The fact is that the role, relevance and contribution of the Black Consciousness philosophy is more warranted now than ever. See, Black Consciousness does not die. It remains relevant even when it is apparently dormant. Its approach and method are always readily available to be used by the oppressed when the need arises to confront particular and universal challenges posed by institutional racism and violence.
The Black Consciousness Reader
Black Consciousness has turned up the heat against oppressive rule, exploitation and racism in South Africa and around the world, as young people and politicians, academics and campaigners reconfigure a global socioeconomic revolution. Long linked with universal freedom movements, Black Consciousness has a particularly profound and proud history in the country that gave birth to Steve Biko.
An intrinsic part of international solidarity actions, it still captures the imagination of resistance fighters young and old. Embracing African liberation, the Black Panthers, Black Power in England, Marxism in the Caribbean and remarkable links even to Mao Tse-tung’s Cultural Revolution, it remains at the centre of struggles for people’s power.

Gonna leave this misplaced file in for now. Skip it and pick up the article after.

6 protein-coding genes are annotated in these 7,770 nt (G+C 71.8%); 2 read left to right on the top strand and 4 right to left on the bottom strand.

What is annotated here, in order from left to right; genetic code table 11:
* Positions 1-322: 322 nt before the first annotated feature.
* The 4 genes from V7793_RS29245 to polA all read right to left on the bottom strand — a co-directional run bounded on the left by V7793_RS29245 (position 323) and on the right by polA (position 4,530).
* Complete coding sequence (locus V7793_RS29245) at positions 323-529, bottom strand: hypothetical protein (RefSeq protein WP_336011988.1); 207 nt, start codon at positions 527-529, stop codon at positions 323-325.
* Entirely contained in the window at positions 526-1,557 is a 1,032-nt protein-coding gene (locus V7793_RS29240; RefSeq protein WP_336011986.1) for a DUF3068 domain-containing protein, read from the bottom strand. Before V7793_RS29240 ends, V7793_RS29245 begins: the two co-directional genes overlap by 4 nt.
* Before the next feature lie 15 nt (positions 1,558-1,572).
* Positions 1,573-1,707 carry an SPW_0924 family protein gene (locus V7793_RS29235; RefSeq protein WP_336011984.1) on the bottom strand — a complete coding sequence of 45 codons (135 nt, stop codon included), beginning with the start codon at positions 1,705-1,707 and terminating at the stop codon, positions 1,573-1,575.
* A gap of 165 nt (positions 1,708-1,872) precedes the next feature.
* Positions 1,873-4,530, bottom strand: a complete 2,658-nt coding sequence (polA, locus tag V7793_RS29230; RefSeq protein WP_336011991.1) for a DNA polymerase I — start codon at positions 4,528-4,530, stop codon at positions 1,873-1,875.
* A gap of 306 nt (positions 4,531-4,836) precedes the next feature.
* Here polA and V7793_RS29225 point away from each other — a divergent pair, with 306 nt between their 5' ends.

First published in 2017, the year of the 40th anniversary of Biko’s murder by the apartheid regime, The Black Consciousness Reader has been revised and updated as an essential collection of history, interviews and opinions about the philosophy. A contribution to the world’s Black cultural archive, it examines how the proper acknowledgement of Blackness brings a greater love, a broader sweep of heroes and a wider understanding of intellectual and political influences.
Although Biko is a strong figure within this history, the book documents many other significant Black Consciousness personalities and actions, as it predominantly focuses a South African eye on its influence on power, feminism, land, art, music, society and religion.
Keorapetse “bra Willie” Kgositsile and his son, American rap prodigy Earl Sweatshirt are inside it. So too Onkgopotse Tiro, Vuyelwa Mashalaba, a young Nomzamo Winnie Mandela, Bobby Seale, Assata Shakur, Neville Alexander, Thomas Sankara, Walter Rodney, Lefifi Tladi, Ready D, Ntsiki Biko, Nina Simone, Barney Pityana, Zulaikha Patel and many others. It looks at links between K-Pop and Black Consciousness, militancy in Harlem and the uprisings in Soweto, Black theology and the bible’s red commandments.
This amalgam of facts, ideas, images and moving pictures is written and compiled by political journalist Baldwin Ndaba, culture writers Therese Owen and Masego Panyane, columnist and poet Rabbie Serumula, author and political analyst Janet Smith and multimedia specialist and church leader Paballo Thekiso.